If you haven't checked your email yet today, you're probably going to be in for a shock: Amazon.com (NASDAQ:AMZN) is raising prices on Amazon Prime.

Statistically speaking, you probably know what Amazon Prime provides. According to CEO Jeff Bezos, Prime members around the world now number in the "tens of millions." But just in case you're not one of those heretofore lucky souls who've benefited from the service, here's a quick rundown on Prime. 

An all-you-can-eat free delivery service
Since Bezos first started the project nine years ago, Amazon Prime has offered its members free two-day delivery of most goods sold on Amazon.com for anyone willing to pay $79 up front to subscribe to the service. Lifehacker.com estimates that an average consumer making as few as 10 orders from Amazon.com annually will at least break even by subscribing to Amazon Prime -- before considering the other benefits.

A virtual library
In addition to free delivery, Prime membership gives Amazon's customers the ability to "borrow" from a collection of more than 500,000 e-books. If you own a Kindle e-reader, Prime membership permits you to borrow a book a month from the Kindle Lending Library -- at no extra charge.

And a free streaming movie service
In direct competition with Netflix, Amazon has built up a library of 40,000 movies and television episodes that can be streamed to digital devices and televisions for free, with Prime membership.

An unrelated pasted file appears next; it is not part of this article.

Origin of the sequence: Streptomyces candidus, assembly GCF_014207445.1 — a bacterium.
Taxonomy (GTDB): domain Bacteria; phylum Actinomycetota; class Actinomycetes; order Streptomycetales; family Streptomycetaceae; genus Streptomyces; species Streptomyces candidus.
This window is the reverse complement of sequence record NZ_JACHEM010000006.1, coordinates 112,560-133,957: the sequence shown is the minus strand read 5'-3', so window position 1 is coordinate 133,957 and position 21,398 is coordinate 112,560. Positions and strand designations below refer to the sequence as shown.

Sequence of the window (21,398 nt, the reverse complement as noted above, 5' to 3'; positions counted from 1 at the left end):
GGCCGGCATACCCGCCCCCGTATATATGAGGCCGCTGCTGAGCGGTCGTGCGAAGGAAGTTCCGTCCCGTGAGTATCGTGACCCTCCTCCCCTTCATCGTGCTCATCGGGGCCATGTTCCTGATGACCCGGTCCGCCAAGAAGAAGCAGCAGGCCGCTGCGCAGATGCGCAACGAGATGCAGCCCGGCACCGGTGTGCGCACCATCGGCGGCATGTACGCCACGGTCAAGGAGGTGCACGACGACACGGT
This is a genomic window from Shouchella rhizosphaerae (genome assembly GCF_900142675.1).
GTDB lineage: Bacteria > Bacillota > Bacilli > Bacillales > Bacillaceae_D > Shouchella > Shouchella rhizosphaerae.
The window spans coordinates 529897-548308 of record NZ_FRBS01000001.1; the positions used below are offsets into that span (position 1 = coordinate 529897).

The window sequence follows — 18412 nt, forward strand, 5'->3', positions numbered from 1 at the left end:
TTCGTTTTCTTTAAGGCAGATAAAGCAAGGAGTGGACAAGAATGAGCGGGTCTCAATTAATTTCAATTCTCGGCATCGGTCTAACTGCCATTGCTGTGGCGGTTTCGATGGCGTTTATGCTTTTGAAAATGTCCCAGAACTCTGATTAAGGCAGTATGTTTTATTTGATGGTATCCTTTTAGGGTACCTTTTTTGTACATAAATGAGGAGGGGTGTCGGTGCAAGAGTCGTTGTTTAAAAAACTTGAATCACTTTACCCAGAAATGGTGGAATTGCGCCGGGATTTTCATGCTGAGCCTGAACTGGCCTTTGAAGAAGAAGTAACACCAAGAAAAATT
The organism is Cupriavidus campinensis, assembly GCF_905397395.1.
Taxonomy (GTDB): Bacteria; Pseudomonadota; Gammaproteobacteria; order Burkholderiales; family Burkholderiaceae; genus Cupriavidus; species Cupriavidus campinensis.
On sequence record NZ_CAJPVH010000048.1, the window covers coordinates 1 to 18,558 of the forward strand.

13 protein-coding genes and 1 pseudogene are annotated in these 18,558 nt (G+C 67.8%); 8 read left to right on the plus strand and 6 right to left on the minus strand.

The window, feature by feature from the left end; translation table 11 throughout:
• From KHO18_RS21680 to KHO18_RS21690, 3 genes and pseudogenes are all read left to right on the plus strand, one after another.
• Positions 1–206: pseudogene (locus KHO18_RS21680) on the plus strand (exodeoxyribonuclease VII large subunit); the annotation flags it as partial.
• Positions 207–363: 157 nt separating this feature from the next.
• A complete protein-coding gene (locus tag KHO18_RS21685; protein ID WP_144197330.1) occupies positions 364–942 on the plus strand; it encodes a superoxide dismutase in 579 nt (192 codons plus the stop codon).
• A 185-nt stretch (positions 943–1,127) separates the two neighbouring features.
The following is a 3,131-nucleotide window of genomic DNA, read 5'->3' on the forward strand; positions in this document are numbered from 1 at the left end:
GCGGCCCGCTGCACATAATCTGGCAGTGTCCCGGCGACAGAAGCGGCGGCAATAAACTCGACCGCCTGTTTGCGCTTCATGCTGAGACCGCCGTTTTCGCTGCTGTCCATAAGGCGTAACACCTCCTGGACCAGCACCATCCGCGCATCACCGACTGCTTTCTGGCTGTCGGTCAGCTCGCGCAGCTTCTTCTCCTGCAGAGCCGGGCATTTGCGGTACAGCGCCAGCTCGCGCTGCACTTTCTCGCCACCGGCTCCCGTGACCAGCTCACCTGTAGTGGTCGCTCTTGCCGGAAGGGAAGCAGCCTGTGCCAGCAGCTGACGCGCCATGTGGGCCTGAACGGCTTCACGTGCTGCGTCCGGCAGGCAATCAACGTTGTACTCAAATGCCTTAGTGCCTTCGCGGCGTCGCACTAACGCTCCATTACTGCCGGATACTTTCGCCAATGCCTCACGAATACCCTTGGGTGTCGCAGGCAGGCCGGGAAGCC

There are other benefits to Prime, but these are the three biggies.

Now for the bad news: You know the $79 membership price that I mentioned up above? The one that's remained constant for the past nine years? Well, it's finally going up to $99.

This morning, Amazon sent out an email to all of its members explaining the increase as arising from several factors. Rising "fuel and transportation costs" are one factor. But also behind the increase are moves Amazon has made to make the Prime service more valuable -- and so worth more money to members. Expanding the borrowable Kindle e-book library and buying rights to all the movies streamable through Prime cost Amazon money. To continue making these improvements, Amazon needs to raise the cost of Prime.

What does it mean to you?
If you are a Prime member, the roughly 25% cost increase on Prime means that you need to make upward of about 12 orders on Prime to "break even" -- if the Kindle and streaming video services have no value to you. If they do have value, then you may break even earlier. A recent survey by UBS suggests that 58% of Amazon Prime members think they'll at least break even at Prime's new $99 price point.

If you are an Amazon.com shareholder, the dynamics are a bit different. Here, you need to weigh whether, in your estimation, Amazon will gain enough extra revenue from raising the price of Prime to offset the revenues lost from the loss of customers rebelling at the price hike. With the stock rising 1% so far in response to today's news, it appears most investors are calculating that Amazon will do so, and that raising the price of Prime is good news for them.